Friday 13 December 2019

I saw my relatives save and get burnt, so I'm not going to let it happen to me

Kirsty Blake Knox

Kirsty Blake Knox

I DON'T have a pension. In fact, I have no savings at all.

I gave up on the idea of squirrelling money away for a rainy day when several of my relatives lost the vast majority of their pensions and savings when the Celtic Tiger died.

Bank managers told them to hold on, but, in the end, they lost out. Thousands of euro vanished and they were left thinking about the holidays and the little luxuries they had forgone in order to save a few bob. In my eyes, it seemed all that sensible saving had been a waste of time – not to mention money.

It's also true that I can't afford a pension. I spend the last two weeks of every month precariously living on my overdraft. I don't have the funds to set aside a tidy sum each month; it seems like a total luxury.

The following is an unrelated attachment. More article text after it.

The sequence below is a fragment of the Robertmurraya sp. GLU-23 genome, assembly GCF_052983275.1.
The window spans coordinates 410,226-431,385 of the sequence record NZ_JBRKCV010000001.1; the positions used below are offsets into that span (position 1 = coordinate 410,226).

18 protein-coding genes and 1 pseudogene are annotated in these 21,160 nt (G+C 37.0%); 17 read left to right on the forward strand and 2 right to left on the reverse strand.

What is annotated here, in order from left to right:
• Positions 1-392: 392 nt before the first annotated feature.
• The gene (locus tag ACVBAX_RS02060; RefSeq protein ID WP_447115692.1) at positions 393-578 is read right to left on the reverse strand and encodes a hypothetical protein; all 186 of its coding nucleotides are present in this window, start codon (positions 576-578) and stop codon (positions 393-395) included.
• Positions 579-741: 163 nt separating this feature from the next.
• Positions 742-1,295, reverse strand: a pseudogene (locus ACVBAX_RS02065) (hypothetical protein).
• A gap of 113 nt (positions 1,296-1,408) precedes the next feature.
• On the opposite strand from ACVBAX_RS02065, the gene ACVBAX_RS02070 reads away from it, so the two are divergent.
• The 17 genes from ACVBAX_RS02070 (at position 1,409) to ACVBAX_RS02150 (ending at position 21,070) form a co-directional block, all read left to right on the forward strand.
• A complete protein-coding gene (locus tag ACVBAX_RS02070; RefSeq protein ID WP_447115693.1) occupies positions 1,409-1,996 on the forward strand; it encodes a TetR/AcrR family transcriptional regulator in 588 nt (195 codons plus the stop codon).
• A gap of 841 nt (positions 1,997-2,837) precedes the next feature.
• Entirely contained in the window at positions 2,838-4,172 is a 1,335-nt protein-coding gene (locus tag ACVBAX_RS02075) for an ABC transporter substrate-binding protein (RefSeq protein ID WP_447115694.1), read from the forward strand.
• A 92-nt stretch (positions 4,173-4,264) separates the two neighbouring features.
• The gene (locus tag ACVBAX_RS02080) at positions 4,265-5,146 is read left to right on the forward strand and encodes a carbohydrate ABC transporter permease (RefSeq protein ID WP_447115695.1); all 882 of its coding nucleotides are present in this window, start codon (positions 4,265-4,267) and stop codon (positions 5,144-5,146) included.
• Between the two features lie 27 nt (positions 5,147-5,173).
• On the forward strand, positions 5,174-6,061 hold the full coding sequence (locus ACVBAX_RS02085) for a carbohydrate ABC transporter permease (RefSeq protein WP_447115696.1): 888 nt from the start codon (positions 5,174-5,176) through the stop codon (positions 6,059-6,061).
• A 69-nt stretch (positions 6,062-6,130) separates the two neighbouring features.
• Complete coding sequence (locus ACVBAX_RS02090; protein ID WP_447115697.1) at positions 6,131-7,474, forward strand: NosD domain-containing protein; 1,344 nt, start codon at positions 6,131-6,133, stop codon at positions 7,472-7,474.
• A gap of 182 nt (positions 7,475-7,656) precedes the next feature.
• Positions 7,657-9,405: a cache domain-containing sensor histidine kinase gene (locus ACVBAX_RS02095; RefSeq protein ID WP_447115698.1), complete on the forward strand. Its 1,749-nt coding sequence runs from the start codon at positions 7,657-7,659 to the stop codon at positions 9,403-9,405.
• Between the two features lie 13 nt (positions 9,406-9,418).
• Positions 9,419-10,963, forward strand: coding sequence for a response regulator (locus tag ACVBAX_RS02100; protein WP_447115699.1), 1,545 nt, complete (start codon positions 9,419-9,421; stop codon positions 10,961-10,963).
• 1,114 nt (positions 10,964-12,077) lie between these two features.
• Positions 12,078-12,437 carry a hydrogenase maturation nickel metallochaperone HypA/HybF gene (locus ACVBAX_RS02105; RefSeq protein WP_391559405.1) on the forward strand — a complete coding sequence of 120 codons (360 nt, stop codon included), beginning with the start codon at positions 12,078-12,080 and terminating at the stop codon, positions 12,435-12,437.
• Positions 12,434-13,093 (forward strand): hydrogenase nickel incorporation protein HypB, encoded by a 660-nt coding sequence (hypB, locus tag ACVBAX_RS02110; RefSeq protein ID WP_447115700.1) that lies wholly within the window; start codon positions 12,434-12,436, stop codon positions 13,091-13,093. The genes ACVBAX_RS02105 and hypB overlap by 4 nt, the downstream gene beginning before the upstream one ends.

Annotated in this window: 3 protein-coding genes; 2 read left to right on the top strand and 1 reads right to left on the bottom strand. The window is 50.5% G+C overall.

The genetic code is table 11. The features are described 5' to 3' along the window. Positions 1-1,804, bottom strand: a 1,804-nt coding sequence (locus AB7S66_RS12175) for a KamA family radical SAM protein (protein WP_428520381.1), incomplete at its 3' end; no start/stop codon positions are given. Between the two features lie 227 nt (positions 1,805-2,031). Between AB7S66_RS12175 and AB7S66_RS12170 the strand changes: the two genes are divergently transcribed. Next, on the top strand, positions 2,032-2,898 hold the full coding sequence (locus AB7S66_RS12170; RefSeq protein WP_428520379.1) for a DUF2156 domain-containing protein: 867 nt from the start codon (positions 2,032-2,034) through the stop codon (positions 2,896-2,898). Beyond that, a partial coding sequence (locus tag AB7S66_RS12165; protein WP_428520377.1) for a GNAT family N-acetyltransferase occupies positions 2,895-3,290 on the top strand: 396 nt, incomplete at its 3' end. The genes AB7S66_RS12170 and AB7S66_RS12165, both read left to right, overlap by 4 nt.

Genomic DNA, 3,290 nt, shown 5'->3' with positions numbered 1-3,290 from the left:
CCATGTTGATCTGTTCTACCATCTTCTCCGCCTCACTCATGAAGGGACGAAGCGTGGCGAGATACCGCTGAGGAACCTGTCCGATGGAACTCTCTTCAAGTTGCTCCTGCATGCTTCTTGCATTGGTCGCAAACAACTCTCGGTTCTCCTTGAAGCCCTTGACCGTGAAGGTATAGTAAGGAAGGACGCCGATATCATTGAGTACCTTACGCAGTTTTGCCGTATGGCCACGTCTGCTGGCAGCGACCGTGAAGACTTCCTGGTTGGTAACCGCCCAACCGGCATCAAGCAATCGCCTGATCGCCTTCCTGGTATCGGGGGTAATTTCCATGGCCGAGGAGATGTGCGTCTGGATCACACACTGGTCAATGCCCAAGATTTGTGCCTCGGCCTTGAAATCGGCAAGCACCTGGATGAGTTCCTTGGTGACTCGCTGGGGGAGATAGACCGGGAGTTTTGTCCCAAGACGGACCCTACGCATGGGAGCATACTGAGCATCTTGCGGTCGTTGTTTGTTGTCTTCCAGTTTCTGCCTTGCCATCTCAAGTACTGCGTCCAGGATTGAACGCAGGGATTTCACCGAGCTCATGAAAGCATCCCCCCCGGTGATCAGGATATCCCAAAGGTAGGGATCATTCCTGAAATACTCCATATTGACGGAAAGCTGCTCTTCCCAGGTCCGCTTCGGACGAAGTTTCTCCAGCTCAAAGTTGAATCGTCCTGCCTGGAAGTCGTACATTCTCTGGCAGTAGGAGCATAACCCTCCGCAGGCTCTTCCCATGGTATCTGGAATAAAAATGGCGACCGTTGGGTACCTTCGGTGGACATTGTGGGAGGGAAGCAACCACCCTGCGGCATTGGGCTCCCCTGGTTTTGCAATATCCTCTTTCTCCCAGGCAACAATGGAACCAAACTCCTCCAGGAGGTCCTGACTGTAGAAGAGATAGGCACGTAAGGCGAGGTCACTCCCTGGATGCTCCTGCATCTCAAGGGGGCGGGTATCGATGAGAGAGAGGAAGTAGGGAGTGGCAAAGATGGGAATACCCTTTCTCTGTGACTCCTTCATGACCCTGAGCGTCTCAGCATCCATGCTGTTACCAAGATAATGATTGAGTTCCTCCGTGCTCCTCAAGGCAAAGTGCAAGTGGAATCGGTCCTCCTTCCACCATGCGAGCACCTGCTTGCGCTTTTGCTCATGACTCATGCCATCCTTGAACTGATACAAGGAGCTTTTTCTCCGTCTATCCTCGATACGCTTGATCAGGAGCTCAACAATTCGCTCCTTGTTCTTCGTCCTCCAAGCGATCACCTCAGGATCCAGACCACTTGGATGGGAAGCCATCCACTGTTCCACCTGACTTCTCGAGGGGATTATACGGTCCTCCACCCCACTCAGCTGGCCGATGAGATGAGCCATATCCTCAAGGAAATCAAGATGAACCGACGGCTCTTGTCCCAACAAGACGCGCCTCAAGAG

And, of course, it's all too far away in the distance, I don't have a three-year plan, let alone a 33-year one.

Instead of thinking about the future, I concentrate on now. I lived through the last days of the Celtic Tiger and that destroyed my faith in financial institutions.

Watching money being transferred out of my account is zero fun: going out is plenty of fun. It's as simple as that. It may seem short-sighted and flippant but after seeing so many people watch their savings slip away – why would I set anything aside?

Irish Independent

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